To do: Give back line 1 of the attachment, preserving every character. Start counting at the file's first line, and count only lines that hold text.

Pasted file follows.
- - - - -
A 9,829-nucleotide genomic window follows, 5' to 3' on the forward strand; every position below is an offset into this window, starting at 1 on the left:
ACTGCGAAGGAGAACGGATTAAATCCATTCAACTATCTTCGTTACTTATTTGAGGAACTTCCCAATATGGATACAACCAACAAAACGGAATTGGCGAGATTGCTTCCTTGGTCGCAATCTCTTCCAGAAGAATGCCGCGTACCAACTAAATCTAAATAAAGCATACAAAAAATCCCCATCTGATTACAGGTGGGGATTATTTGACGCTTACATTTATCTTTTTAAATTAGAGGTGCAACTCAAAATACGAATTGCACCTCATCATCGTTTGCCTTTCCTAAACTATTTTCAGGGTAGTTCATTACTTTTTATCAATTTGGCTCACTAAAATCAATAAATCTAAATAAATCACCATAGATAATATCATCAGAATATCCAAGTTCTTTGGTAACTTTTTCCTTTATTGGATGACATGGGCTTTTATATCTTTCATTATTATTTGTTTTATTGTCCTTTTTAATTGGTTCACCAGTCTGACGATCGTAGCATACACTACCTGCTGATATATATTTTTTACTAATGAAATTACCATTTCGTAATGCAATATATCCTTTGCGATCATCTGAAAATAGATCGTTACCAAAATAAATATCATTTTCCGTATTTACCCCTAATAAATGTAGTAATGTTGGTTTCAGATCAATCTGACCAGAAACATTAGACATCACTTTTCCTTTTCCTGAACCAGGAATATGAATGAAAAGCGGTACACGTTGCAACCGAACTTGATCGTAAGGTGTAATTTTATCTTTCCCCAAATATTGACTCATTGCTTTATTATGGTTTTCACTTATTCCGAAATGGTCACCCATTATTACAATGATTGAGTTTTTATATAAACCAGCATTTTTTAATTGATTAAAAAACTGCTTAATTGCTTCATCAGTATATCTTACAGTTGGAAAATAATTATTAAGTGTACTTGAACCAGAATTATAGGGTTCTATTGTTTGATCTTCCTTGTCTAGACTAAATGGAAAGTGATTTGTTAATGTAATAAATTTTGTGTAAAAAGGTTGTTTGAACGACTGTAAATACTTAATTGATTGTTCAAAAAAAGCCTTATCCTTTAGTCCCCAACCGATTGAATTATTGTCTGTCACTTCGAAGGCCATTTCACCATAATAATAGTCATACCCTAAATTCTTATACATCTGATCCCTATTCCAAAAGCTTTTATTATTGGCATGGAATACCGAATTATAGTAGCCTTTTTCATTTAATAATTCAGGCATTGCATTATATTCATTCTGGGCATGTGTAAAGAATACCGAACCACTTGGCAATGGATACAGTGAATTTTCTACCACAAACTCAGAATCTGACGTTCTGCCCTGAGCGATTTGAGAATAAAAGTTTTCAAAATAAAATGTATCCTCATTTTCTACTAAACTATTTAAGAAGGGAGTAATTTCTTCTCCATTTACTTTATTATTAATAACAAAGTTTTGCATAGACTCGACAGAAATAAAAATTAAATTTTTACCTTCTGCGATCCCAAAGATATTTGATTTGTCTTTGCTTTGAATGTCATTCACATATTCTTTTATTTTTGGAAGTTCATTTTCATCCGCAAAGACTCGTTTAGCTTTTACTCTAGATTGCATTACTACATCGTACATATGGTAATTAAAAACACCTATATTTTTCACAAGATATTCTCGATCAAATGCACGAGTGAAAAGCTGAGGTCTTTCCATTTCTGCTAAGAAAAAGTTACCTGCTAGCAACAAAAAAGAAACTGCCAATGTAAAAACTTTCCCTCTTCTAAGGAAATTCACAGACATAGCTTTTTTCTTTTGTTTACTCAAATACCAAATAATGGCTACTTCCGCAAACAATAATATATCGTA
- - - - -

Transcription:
A 9,829-nucleotide genomic window follows, 5' to 3' on the forward strand; every position below is an offset into this window, starting at 1 on the left: